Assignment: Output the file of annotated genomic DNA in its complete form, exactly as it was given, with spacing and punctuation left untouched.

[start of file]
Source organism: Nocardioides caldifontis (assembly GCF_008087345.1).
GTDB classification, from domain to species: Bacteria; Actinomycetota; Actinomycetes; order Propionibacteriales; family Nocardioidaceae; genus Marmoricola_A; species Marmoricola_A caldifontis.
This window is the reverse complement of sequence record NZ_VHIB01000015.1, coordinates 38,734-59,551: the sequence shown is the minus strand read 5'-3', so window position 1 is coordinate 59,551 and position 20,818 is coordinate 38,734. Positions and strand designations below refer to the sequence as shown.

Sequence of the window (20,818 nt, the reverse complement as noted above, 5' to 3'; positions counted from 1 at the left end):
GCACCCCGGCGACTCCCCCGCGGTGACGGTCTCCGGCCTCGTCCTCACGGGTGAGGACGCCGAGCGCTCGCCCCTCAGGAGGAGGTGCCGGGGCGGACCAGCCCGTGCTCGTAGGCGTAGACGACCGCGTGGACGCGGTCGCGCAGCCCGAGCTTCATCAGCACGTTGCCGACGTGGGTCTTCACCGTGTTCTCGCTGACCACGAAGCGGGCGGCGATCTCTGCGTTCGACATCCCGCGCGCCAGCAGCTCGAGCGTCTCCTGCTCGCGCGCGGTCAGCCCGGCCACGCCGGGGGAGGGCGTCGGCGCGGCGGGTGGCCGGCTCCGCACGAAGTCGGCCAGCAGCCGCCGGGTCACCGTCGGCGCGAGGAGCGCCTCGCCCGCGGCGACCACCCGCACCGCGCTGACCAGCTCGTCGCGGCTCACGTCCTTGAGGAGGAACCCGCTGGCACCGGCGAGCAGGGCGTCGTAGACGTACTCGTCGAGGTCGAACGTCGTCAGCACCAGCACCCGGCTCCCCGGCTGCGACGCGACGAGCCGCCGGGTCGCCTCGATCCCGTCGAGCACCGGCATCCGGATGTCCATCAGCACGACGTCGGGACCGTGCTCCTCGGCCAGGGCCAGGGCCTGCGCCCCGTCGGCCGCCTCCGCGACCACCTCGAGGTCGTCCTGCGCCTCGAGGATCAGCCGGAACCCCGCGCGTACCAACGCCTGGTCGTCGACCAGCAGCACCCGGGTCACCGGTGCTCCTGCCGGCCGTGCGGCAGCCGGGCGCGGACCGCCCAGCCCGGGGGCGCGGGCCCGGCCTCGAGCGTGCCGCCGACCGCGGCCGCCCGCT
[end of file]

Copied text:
Source organism: Nocardioides caldifontis (assembly GCF_008087345.1).
GTDB classification, from domain to species: Bacteria; Actinomycetota; Actinomycetes; order Propionibacteriales; family Nocardioidaceae; genus Marmoricola_A; species Marmoricola_A caldifontis.
This window is the reverse complement of sequence record NZ_VHIB01000015.1, coordinates 38,734-59,551: the sequence shown is the minus strand read 5'-3', so window position 1 is coordinate 59,551 and position 20,818 is coordinate 38,734. Positions and strand designations below refer to the sequence as shown.

Sequence of the window (20,818 nt, the reverse complement as noted above, 5' to 3'; positions counted from 1 at the left end):
GCACCCCGGCGACTCCCCCGCGGTGACGGTCTCCGGCCTCGTCCTCACGGGTGAGGACGCCGAGCGCTCGCCCCTCAGGAGGAGGTGCCGGGGCGGACCAGCCCGTGCTCGTAGGCGTAGACGACCGCGTGGACGCGGTCGCGCAGCCCGAGCTTCATCAGCACGTTGCCGACGTGGGTCTTCACCGTGTTCTCGCTGACCACGAAGCGGGCGGCGATCTCTGCGTTCGACATCCCGCGCGCCAGCAGCTCGAGCGTCTCCTGCTCGCGCGCGGTCAGCCCGGCCACGCCGGGGGAGGGCGTCGGCGCGGCGGGTGGCCGGCTCCGCACGAAGTCGGCCAGCAGCCGCCGGGTCACCGTCGGCGCGAGGAGCGCCTCGCCCGCGGCGACCACCCGCACCGCGCTGACCAGCTCGTCGCGGCTCACGTCCTTGAGGAGGAACCCGCTGGCACCGGCGAGCAGGGCGTCGTAGACGTACTCGTCGAGGTCGAACGTCGTCAGCACCAGCACCCGGCTCCCCGGCTGCGACGCGACGAGCCGCCGGGTCGCCTCGATCCCGTCGAGCACCGGCATCCGGATGTCCATCAGCACGACGTCGGGACCGTGCTCCTCGGCCAGGGCCAGGGCCTGCGCCCCGTCGGCCGCCTCCGCGACCACCTCGAGGTCGTCCTGCGCCTCGAGGATCAGCCGGAACCCCGCGCGTACCAACGCCTGGTCGTCGACCAGCAGCACCCGGGTCACCGGTGCTCCTGCCGGCCGTGCGGCAGCCGGGCGCGGACCGCCCAGCCCGGGGGCGCGGGCCCGGCCTCGAGCGTGCCGCCGACCGCGGCCGCCCGCT